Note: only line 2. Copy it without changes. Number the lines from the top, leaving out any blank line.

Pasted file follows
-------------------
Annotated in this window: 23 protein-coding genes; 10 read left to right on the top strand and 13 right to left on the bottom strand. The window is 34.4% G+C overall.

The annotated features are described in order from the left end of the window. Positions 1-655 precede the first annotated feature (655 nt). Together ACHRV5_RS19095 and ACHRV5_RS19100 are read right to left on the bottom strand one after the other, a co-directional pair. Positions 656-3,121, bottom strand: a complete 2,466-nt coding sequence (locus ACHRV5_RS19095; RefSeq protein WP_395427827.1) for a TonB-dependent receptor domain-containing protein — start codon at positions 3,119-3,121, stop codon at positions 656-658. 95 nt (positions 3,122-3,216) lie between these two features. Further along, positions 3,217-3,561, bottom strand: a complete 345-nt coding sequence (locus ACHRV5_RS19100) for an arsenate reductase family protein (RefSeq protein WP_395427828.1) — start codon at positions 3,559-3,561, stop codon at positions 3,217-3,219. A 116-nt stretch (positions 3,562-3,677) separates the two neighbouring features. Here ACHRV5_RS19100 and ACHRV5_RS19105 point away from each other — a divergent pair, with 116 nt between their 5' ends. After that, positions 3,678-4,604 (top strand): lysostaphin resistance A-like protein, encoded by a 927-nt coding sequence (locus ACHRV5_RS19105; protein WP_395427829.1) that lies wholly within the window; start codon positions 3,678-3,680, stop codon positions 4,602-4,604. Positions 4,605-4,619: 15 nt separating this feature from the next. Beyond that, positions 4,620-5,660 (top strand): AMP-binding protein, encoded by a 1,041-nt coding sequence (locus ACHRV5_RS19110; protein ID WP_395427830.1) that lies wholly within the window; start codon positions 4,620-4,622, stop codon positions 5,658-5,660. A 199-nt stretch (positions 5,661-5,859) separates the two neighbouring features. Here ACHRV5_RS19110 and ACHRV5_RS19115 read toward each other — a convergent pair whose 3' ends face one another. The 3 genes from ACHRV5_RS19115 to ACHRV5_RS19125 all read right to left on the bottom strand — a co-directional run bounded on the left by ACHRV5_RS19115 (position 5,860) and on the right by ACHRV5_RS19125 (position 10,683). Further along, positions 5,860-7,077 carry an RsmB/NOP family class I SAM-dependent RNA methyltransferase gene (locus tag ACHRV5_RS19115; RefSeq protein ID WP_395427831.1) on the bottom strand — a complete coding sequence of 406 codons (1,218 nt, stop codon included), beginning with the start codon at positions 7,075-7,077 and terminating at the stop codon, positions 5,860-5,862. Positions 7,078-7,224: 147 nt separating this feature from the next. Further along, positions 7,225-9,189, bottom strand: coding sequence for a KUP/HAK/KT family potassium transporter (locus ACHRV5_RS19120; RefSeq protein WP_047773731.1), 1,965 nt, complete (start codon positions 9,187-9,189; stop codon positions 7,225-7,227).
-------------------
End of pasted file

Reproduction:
The annotated features are described in order from the left end of the window. Positions 1-655 precede the first annotated feature (655 nt). Together ACHRV5_RS19095 and ACHRV5_RS19100 are read right to left on the bottom strand one after the other, a co-directional pair. Positions 656-3,121, bottom strand: a complete 2,466-nt coding sequence (locus ACHRV5_RS19095; RefSeq protein WP_395427827.1) for a TonB-dependent receptor domain-containing protein — start codon at positions 3,119-3,121, stop codon at positions 656-658. 95 nt (positions 3,122-3,216) lie between these two features. Further along, positions 3,217-3,561, bottom strand: a complete 345-nt coding sequence (locus ACHRV5_RS19100) for an arsenate reductase family protein (RefSeq protein WP_395427828.1) — start codon at positions 3,559-3,561, stop codon at positions 3,217-3,219. A 116-nt stretch (positions 3,562-3,677) separates the two neighbouring features. Here ACHRV5_RS19100 and ACHRV5_RS19105 point away from each other — a divergent pair, with 116 nt between their 5' ends. After that, positions 3,678-4,604 (top strand): lysostaphin resistance A-like protein, encoded by a 927-nt coding sequence (locus ACHRV5_RS19105; protein WP_395427829.1) that lies wholly within the window; start codon positions 3,678-3,680, stop codon positions 4,602-4,604. Positions 4,605-4,619: 15 nt separating this feature from the next. Beyond that, positions 4,620-5,660 (top strand): AMP-binding protein, encoded by a 1,041-nt coding sequence (locus ACHRV5_RS19110; protein ID WP_395427830.1) that lies wholly within the window; start codon positions 4,620-4,622, stop codon positions 5,658-5,660. A 199-nt stretch (positions 5,661-5,859) separates the two neighbouring features. Here ACHRV5_RS19110 and ACHRV5_RS19115 read toward each other — a convergent pair whose 3' ends face one another. The 3 genes from ACHRV5_RS19115 to ACHRV5_RS19125 all read right to left on the bottom strand — a co-directional run bounded on the left by ACHRV5_RS19115 (position 5,860) and on the right by ACHRV5_RS19125 (position 10,683). Further along, positions 5,860-7,077 carry an RsmB/NOP family class I SAM-dependent RNA methyltransferase gene (locus tag ACHRV5_RS19115; RefSeq protein ID WP_395427831.1) on the bottom strand — a complete coding sequence of 406 codons (1,218 nt, stop codon included), beginning with the start codon at positions 7,075-7,077 and terminating at the stop codon, positions 5,860-5,862. Positions 7,078-7,224: 147 nt separating this feature from the next. Further along, positions 7,225-9,189, bottom strand: coding sequence for a KUP/HAK/KT family potassium transporter (locus ACHRV5_RS19120; RefSeq protein WP_047773731.1), 1,965 nt, complete (start codon positions 9,187-9,189; stop codon positions 7,225-7,227).